A human stampede of Shiite Muslim pilgrims at a major shrine in the Iraqi city of Karbala claimed 16 lives on Tuesday and left dozens more injured, the health ministry said.
The shrine stands around 100 kilometres (60 miles) south of Baghdad, said spokesman Saif al-Badr, stressing that the toll was not final among those who were there to mark the holy day of Ashura.
It is the deadliest stampede in recent history during Ashura, when Shiite pilgrims from around the world swarm Karbala to commemorate the death of Mohammed’s grandson.
According to Shiite belief, Imam Hussein went knowingly to his death at the hands of Yazid’s forces in what is now Iraq in a bid to expose the corruption and irreligiosity of his rule.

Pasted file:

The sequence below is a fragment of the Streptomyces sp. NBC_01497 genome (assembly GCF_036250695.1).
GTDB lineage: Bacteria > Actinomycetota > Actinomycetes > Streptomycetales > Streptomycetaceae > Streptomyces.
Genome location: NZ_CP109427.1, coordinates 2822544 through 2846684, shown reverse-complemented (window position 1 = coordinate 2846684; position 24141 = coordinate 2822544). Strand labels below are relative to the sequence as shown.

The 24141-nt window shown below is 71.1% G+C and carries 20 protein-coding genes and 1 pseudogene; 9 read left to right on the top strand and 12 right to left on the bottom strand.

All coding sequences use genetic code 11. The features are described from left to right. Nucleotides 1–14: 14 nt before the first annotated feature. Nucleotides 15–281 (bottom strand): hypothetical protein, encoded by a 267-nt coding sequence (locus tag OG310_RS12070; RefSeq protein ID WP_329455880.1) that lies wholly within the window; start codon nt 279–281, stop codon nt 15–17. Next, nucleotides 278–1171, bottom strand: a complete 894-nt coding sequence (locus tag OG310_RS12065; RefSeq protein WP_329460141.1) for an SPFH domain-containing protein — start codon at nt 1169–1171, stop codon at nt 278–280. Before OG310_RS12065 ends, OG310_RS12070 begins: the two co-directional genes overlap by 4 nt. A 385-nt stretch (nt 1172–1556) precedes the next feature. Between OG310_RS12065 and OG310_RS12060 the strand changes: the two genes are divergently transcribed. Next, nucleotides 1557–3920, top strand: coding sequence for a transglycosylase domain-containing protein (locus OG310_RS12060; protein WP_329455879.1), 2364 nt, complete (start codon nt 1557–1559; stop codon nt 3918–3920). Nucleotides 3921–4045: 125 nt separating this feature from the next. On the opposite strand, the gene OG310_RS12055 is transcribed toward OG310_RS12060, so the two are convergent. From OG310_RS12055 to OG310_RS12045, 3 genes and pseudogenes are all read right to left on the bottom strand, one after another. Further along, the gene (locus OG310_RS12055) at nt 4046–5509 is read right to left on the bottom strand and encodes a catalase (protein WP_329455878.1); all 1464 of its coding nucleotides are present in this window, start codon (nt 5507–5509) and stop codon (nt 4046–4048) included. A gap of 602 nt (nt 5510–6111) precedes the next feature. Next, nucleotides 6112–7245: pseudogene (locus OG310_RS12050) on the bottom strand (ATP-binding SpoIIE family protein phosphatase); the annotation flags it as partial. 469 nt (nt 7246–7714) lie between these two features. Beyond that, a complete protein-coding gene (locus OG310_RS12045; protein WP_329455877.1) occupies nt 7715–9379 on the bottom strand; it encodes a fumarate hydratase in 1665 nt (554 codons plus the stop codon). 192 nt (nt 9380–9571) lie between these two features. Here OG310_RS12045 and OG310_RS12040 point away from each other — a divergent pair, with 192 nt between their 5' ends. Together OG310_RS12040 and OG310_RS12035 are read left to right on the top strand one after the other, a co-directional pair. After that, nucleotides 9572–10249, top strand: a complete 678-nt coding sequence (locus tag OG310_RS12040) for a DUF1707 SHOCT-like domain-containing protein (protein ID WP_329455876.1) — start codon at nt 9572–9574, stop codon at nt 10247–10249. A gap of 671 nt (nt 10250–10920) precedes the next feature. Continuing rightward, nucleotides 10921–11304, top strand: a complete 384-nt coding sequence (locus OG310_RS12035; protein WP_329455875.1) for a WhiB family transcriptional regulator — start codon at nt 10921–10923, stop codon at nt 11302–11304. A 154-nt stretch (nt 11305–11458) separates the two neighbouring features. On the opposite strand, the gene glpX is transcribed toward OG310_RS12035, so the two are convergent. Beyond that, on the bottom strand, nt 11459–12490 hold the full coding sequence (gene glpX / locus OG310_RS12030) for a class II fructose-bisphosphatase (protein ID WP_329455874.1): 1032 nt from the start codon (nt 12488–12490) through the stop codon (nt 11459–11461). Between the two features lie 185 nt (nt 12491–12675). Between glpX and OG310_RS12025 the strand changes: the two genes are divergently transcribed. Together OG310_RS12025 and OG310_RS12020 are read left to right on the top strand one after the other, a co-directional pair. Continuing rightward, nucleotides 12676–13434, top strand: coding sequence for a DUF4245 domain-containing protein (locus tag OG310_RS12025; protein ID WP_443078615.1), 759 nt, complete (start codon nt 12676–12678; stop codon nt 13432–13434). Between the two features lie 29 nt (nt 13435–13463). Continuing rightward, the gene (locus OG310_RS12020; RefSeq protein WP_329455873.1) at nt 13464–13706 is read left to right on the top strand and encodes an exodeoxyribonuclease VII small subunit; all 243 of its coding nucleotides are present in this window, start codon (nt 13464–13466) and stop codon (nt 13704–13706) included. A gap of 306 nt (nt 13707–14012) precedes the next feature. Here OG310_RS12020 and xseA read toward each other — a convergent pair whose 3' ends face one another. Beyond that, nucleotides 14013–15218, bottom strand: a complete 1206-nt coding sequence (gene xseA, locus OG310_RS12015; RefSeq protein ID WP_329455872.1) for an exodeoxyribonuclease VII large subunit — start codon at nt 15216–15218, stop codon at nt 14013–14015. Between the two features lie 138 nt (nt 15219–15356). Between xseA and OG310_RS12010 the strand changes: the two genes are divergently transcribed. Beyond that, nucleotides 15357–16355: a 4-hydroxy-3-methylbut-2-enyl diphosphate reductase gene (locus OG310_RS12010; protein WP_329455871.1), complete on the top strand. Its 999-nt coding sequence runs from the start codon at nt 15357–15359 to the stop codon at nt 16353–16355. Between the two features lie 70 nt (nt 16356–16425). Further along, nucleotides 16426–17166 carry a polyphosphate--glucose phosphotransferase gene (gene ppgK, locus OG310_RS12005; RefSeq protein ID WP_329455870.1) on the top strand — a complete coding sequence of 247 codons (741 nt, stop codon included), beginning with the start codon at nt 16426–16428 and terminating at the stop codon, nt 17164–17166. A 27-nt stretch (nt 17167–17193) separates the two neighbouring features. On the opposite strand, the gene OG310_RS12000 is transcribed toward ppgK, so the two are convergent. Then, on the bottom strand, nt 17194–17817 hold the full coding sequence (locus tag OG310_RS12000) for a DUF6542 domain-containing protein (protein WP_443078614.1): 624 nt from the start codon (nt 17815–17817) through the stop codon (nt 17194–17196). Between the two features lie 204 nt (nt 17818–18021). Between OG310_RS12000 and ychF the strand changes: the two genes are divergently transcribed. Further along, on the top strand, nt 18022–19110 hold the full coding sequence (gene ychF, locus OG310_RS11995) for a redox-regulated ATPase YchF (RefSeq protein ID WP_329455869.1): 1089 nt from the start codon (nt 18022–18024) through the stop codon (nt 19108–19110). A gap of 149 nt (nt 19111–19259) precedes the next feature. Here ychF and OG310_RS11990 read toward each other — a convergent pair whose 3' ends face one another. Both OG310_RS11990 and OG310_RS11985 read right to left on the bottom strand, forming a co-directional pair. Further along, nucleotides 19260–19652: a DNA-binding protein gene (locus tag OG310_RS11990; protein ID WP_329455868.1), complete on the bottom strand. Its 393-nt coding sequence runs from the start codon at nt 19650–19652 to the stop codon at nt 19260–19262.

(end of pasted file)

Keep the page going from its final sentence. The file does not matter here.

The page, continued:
Iraqi men flagellate themselves with swords during the mourning procession on the tenth day of Muharram which marks the day of Ashura, in the Iraqi capital Baghdad on September 10, 2019. (SABAH ARAR/AFP/Getty Images)
This ideal of self-sacrifice is a key tenet of Shiite Islam to this day, inspiring followers to give their lives for causes.
Packed processions of black-clad worshippers made their way to his gold-domed shrine in Karbala before the stampede, carrying black flags with “Hussein” written in red while weeping and beating their chests in mourning.
In 2005, at least 965 pilgrims heading to the Imam Kadhim shrine in Baghdad during a different holiday died after rumours of a suicide bomber in the crowd sparked a mass stampede.
AFP contributed to this story